To acknowledge the role image-making plays in human prejudice when it comes to justice, right and wrong, is simply to recognize all the ways each side is attempting to make its case — the way the parties are appealing not just to those in the room, those actually deciding the legal outcome, but to the court of public opinion. We the people are also judge and jury when it comes to public redemption stories and career arcs. Both actors’ fans have made their stances clear on social media, though Mr. Depp’s are more abundant and vocal.
There is a reason the Supreme Court wrote, in Estelle v. Williams in 1976, that “the State cannot, consistent with the Fourteenth Amendment, compel an accused to stand trial before a jury while dressed in identifiable prison clothes.” The outfit alone was likely to sway the jury toward an assumption of guilt. (The court then ruled, however, that if the defendant did not object to being so dressed in a “timely” manner, the trial could not later be ruled unconstitutional.)
The right to wear what you want in court is part of the right to a fair trial. And as clothing can affect perception in a negative way, it can also work to an individual’s advantage. It allows you to continue to represent your position, even when you aren’t on the stand; when you are just sitting silently in place. As a result, an entire subspecialty of the styling profession has developed focusing on courtroom attire.
Though there was a lot of social media speculation in the beginning of the trial that Ms. Heard was trolling Mr. Depp by wearing clothes that mirrored his fashion choices — he wore a bee tie, she wore a bee tie; he wore a gray suit, she wore a gray suit — and while that is certainly possible, a more likely explanation is that both legal teams had come to the same conclusion.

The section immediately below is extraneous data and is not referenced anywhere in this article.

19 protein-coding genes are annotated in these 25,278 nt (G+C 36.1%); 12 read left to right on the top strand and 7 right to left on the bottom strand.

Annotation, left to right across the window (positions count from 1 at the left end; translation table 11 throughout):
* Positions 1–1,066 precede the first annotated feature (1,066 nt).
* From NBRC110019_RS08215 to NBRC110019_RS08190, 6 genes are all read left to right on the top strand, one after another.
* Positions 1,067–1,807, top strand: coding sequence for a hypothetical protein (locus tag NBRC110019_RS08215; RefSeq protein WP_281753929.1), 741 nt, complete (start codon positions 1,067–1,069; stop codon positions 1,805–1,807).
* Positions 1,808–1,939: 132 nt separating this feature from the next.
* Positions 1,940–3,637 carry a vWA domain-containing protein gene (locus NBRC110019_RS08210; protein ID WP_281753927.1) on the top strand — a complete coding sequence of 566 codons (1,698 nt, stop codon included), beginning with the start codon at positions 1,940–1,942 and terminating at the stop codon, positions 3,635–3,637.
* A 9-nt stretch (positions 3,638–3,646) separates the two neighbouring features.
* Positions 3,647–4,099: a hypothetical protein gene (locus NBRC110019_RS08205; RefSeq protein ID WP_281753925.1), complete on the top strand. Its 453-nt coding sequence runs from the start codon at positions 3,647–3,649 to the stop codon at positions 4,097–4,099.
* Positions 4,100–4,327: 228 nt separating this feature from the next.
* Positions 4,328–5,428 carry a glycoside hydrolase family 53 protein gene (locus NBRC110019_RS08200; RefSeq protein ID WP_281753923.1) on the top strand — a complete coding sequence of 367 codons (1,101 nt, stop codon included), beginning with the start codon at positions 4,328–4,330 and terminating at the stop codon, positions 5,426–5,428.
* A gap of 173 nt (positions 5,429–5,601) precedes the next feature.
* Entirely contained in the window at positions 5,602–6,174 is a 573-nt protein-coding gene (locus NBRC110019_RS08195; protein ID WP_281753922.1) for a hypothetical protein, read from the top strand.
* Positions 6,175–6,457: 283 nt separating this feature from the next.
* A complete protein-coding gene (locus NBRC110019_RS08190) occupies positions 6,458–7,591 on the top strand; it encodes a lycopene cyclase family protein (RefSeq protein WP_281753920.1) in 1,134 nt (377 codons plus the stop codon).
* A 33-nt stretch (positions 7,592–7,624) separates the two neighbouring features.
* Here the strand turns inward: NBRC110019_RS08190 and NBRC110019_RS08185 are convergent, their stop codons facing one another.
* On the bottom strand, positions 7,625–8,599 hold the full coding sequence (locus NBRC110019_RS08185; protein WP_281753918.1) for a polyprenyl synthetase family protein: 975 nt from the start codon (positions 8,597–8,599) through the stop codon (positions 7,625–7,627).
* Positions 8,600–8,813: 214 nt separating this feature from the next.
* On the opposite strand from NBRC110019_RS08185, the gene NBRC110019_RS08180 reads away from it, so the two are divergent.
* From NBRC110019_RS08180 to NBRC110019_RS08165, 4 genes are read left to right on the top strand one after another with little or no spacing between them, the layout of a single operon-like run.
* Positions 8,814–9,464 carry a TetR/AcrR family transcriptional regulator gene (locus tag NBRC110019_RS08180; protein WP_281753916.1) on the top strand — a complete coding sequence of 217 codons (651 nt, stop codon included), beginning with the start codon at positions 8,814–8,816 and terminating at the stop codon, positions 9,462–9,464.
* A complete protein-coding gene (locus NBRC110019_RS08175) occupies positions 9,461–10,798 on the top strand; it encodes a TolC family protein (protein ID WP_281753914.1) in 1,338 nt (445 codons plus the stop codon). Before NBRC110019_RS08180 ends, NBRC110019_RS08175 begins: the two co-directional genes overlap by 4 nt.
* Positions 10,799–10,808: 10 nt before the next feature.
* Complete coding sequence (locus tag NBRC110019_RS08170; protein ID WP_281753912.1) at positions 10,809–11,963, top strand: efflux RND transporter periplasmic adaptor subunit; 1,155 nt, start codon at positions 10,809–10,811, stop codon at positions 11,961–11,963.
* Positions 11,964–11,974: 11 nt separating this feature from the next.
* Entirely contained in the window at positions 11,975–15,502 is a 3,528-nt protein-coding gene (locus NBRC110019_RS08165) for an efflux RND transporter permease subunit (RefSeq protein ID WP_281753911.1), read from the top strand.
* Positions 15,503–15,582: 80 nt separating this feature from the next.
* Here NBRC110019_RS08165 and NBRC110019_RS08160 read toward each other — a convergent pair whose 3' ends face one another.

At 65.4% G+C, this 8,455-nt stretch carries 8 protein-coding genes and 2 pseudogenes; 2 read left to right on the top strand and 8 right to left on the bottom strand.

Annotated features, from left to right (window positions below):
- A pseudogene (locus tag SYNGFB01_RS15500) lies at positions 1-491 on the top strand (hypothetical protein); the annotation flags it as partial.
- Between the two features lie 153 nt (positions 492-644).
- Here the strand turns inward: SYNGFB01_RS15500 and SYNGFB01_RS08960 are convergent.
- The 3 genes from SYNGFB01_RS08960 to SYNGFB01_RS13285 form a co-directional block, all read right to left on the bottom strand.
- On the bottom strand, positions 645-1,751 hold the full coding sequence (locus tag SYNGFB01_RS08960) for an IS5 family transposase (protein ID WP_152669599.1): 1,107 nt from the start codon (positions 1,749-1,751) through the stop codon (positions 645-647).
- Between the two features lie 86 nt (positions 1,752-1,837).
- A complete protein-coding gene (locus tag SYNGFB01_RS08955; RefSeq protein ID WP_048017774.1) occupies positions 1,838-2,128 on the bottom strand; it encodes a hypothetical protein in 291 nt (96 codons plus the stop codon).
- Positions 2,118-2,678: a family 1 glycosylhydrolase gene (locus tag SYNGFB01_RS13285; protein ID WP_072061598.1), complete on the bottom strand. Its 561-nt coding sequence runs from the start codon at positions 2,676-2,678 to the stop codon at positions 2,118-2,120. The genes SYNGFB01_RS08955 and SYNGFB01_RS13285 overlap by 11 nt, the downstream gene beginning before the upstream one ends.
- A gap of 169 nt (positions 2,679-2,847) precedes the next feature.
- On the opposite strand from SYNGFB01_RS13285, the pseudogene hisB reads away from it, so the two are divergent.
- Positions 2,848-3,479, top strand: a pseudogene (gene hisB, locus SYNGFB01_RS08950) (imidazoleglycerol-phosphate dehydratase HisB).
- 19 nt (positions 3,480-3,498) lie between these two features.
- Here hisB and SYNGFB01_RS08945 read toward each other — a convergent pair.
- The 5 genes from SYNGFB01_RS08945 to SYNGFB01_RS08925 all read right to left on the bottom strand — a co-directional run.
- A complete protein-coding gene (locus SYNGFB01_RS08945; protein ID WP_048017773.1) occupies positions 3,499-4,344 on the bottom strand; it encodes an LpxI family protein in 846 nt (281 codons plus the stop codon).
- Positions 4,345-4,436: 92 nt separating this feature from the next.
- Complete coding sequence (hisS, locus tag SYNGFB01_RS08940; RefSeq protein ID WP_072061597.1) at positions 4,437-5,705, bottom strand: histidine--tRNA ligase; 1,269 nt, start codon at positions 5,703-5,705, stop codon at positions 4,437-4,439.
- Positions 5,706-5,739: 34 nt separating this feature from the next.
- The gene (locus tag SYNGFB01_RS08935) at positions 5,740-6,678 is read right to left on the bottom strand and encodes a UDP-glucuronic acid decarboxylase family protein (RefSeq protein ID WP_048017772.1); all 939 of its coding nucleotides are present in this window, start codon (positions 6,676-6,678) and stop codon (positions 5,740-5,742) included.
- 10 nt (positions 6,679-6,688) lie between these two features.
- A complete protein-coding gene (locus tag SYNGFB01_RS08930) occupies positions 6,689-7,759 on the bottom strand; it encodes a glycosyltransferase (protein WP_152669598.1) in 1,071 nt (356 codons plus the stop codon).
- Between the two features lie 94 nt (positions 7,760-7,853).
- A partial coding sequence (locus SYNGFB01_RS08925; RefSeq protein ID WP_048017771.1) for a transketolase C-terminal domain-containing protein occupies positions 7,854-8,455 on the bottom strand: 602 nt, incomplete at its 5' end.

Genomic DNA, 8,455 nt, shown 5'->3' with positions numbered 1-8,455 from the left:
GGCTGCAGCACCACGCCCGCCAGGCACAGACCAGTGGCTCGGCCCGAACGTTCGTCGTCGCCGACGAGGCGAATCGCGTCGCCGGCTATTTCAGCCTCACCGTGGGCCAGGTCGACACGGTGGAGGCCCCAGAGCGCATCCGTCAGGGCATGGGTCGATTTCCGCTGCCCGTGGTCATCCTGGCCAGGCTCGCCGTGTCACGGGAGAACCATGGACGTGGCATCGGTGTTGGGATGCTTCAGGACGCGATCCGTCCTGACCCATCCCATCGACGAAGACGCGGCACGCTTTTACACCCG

Namely, that to counteract preconceptions of the star players as squabbling hysterical celebrities with skewed value systems and distorted morals, they had to don the camouflage of trust. The clothes we subliminally associate with adulthood, responsibility and reliability.
In a word: suits.
“Defense lawyers try to use appearances to their advantage,” Laurie L. Levenson wrote in a 2008 article in the Missouri Law Review that still holds up today. “They adjust their own language, dress, and overall courtroom style to please the jury, and attempt to change their clients’ looks as well. Criminal defense guides encourage client makeovers — each defendant needs the right outfit, a perfect hairstyle, and lessons on appropriate courtroom behavior.”
In court, as in the Paramount wardrobe department. In the past, according to Lyn Paolo, the costume designer of “For the People,” “How to Get Away With Murder” and “Inventing Anna,” onscreen courtroom appearances have often catered to the heightened reality of fiction, but now that fact is also streamed to screens everywhere, the lines are increasingly blurred.
“We tell stories by how people are dressed about who they are and how they want to be treated,” Ms. Paolo said. “There are so many adjectives you can imply with the clothes that you wear.”
In the end, this is partly a trial of image, and of how things appear on the outside versus what happens behind closed doors. Of natural prejudices — about celebrity and what it represents, of privilege, of gender roles — and the way such preconceptions can be altered via appearance and affect.
Was Ms. Heard playing a role, as Mr. Depp’s lawyers suggested? Of course. So was Mr. Depp. (So were their lawyers.) Not just because they are professional actors, but because that is what testimony demands: a convincing portrayal of honesty, of believability, using all the tools available to create character.
In every meaning of that word.
The post In Court, Johnny Depp and Amber Heard Dress to Suggest appeared first on New York Times.